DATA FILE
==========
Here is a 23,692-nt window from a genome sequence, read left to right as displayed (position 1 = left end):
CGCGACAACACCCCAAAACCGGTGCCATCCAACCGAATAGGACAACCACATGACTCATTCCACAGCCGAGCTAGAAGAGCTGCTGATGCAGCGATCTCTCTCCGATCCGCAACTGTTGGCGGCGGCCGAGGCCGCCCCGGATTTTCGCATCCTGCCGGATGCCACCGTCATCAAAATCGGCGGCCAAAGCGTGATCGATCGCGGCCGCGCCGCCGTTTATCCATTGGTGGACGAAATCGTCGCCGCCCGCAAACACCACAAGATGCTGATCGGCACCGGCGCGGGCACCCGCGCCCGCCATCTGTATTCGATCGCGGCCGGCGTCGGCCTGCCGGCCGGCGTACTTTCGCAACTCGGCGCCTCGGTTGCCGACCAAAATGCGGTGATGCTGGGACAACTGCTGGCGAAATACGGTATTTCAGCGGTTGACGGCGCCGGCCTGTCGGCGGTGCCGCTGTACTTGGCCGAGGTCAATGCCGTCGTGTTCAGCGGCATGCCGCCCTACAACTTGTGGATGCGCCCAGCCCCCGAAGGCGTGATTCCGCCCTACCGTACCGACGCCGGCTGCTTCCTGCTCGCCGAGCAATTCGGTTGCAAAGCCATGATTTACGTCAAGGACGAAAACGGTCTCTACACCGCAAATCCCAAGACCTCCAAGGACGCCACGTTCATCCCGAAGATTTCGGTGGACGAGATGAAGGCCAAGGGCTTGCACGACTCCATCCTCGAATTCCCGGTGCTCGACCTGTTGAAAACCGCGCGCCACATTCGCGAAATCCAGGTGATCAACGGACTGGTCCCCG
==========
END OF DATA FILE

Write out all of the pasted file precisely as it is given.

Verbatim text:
Here is a 23,692-nt window from a genome sequence, read left to right as displayed (position 1 = left end):
CGCGACAACACCCCAAAACCGGTGCCATCCAACCGAATAGGACAACCACATGACTCATTCCACAGCCGAGCTAGAAGAGCTGCTGATGCAGCGATCTCTCTCCGATCCGCAACTGTTGGCGGCGGCCGAGGCCGCCCCGGATTTTCGCATCCTGCCGGATGCCACCGTCATCAAAATCGGCGGCCAAAGCGTGATCGATCGCGGCCGCGCCGCCGTTTATCCATTGGTGGACGAAATCGTCGCCGCCCGCAAACACCACAAGATGCTGATCGGCACCGGCGCGGGCACCCGCGCCCGCCATCTGTATTCGATCGCGGCCGGCGTCGGCCTGCCGGCCGGCGTACTTTCGCAACTCGGCGCCTCGGTTGCCGACCAAAATGCGGTGATGCTGGGACAACTGCTGGCGAAATACGGTATTTCAGCGGTTGACGGCGCCGGCCTGTCGGCGGTGCCGCTGTACTTGGCCGAGGTCAATGCCGTCGTGTTCAGCGGCATGCCGCCCTACAACTTGTGGATGCGCCCAGCCCCCGAAGGCGTGATTCCGCCCTACCGTACCGACGCCGGCTGCTTCCTGCTCGCCGAGCAATTCGGTTGCAAAGCCATGATTTACGTCAAGGACGAAAACGGTCTCTACACCGCAAATCCCAAGACCTCCAAGGACGCCACGTTCATCCCGAAGATTTCGGTGGACGAGATGAAGGCCAAGGGCTTGCACGACTCCATCCTCGAATTCCCGGTGCTCGACCTGTTGAAAACCGCGCGCCACATTCGCGAAATCCAGGTGATCAACGGACTGGTCCCCG